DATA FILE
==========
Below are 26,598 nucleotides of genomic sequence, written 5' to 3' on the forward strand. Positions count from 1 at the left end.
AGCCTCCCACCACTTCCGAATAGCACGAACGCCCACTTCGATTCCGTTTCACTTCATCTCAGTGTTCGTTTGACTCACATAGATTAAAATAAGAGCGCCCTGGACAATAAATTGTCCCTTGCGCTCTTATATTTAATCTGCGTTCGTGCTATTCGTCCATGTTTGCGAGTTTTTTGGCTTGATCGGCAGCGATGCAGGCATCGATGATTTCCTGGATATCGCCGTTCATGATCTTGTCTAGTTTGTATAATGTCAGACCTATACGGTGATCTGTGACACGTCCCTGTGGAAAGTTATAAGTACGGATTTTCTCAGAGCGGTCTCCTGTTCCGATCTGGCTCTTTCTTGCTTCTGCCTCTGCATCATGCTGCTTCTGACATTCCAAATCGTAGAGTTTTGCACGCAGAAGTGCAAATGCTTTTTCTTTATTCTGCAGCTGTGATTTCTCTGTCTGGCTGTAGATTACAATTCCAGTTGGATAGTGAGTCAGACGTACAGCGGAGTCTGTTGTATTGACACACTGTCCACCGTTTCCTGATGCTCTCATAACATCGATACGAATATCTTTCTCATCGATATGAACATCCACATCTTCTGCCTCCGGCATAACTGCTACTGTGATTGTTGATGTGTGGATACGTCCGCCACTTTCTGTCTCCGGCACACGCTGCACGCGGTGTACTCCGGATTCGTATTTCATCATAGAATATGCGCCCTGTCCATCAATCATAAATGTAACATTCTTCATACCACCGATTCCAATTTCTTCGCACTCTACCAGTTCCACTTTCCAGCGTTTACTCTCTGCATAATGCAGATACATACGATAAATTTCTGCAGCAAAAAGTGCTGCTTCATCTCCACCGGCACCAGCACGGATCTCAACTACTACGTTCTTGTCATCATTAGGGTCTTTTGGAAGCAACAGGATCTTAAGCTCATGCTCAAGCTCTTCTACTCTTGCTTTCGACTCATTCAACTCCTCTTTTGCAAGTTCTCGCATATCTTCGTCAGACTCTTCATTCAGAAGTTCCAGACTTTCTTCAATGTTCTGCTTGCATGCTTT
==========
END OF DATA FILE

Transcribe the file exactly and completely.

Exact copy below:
Below are 26,598 nucleotides of genomic sequence, written 5' to 3' on the forward strand. Positions count from 1 at the left end.
AGCCTCCCACCACTTCCGAATAGCACGAACGCCCACTTCGATTCCGTTTCACTTCATCTCAGTGTTCGTTTGACTCACATAGATTAAAATAAGAGCGCCCTGGACAATAAATTGTCCCTTGCGCTCTTATATTTAATCTGCGTTCGTGCTATTCGTCCATGTTTGCGAGTTTTTTGGCTTGATCGGCAGCGATGCAGGCATCGATGATTTCCTGGATATCGCCGTTCATGATCTTGTCTAGTTTGTATAATGTCAGACCTATACGGTGATCTGTGACACGTCCCTGTGGAAAGTTATAAGTACGGATTTTCTCAGAGCGGTCTCCTGTTCCGATCTGGCTCTTTCTTGCTTCTGCCTCTGCATCATGCTGCTTCTGACATTCCAAATCGTAGAGTTTTGCACGCAGAAGTGCAAATGCTTTTTCTTTATTCTGCAGCTGTGATTTCTCTGTCTGGCTGTAGATTACAATTCCAGTTGGATAGTGAGTCAGACGTACAGCGGAGTCTGTTGTATTGACACACTGTCCACCGTTTCCTGATGCTCTCATAACATCGATACGAATATCTTTCTCATCGATATGAACATCCACATCTTCTGCCTCCGGCATAACTGCTACTGTGATTGTTGATGTGTGGATACGTCCGCCACTTTCTGTCTCCGGCACACGCTGCACGCGGTGTACTCCGGATTCGTATTTCATCATAGAATATGCGCCCTGTCCATCAATCATAAATGTAACATTCTTCATACCACCGATTCCAATTTCTTCGCACTCTACCAGTTCCACTTTCCAGCGTTTACTCTCTGCATAATGCAGATACATACGATAAATTTCTGCAGCAAAAAGTGCTGCTTCATCTCCACCGGCACCAGCACGGATCTCAACTACTACGTTCTTGTCATCATTAGGGTCTTTTGGAAGCAACAGGATCTTAAGCTCATGCTCAAGCTCTTCTACTCTTGCTTTCGACTCATTCAACTCCTCTTTTGCAAGTTCTCGCATATCTTCGTCAGACTCTTCATTCAGAAGTTCCAGACTTTCTTCAATGTTCTGCTTGCATGCTTT